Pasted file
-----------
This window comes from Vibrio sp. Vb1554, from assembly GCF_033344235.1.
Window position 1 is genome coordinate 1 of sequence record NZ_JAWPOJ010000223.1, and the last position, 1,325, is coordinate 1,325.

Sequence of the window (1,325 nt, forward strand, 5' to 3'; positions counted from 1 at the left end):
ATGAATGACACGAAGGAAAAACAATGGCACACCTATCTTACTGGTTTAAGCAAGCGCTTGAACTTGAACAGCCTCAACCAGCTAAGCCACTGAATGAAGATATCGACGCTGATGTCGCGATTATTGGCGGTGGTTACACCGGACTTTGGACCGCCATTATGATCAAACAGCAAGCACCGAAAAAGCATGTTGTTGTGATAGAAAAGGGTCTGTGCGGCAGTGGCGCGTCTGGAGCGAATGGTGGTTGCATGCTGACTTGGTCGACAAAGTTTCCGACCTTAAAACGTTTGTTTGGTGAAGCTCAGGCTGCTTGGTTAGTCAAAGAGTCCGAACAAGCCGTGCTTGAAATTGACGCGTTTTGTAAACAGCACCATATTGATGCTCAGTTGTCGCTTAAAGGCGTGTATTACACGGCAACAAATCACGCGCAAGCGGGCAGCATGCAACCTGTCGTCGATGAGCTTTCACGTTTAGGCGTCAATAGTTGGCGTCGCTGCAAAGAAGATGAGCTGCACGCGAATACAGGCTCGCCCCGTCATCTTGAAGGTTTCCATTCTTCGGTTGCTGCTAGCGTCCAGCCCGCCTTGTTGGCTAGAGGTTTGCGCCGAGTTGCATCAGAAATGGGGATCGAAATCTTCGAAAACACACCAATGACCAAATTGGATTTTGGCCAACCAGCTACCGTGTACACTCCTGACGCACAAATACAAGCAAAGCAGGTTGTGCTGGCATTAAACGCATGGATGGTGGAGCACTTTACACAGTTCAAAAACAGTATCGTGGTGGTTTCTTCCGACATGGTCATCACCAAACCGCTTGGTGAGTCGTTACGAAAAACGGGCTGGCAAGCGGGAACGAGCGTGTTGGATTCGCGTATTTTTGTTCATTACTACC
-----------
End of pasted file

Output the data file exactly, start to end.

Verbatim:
This window comes from Vibrio sp. Vb1554, from assembly GCF_033344235.1.
Window position 1 is genome coordinate 1 of sequence record NZ_JAWPOJ010000223.1, and the last position, 1,325, is coordinate 1,325.

Sequence of the window (1,325 nt, forward strand, 5' to 3'; positions counted from 1 at the left end):
ATGAATGACACGAAGGAAAAACAATGGCACACCTATCTTACTGGTTTAAGCAAGCGCTTGAACTTGAACAGCCTCAACCAGCTAAGCCACTGAATGAAGATATCGACGCTGATGTCGCGATTATTGGCGGTGGTTACACCGGACTTTGGACCGCCATTATGATCAAACAGCAAGCACCGAAAAAGCATGTTGTTGTGATAGAAAAGGGTCTGTGCGGCAGTGGCGCGTCTGGAGCGAATGGTGGTTGCATGCTGACTTGGTCGACAAAGTTTCCGACCTTAAAACGTTTGTTTGGTGAAGCTCAGGCTGCTTGGTTAGTCAAAGAGTCCGAACAAGCCGTGCTTGAAATTGACGCGTTTTGTAAACAGCACCATATTGATGCTCAGTTGTCGCTTAAAGGCGTGTATTACACGGCAACAAATCACGCGCAAGCGGGCAGCATGCAACCTGTCGTCGATGAGCTTTCACGTTTAGGCGTCAATAGTTGGCGTCGCTGCAAAGAAGATGAGCTGCACGCGAATACAGGCTCGCCCCGTCATCTTGAAGGTTTCCATTCTTCGGTTGCTGCTAGCGTCCAGCCCGCCTTGTTGGCTAGAGGTTTGCGCCGAGTTGCATCAGAAATGGGGATCGAAATCTTCGAAAACACACCAATGACCAAATTGGATTTTGGCCAACCAGCTACCGTGTACACTCCTGACGCACAAATACAAGCAAAGCAGGTTGTGCTGGCATTAAACGCATGGATGGTGGAGCACTTTACACAGTTCAAAAACAGTATCGTGGTGGTTTCTTCCGACATGGTCATCACCAAACCGCTTGGTGAGTCGTTACGAAAAACGGGCTGGCAAGCGGGAACGAGCGTGTTGGATTCGCGTATTTTTGTTCATTACTACC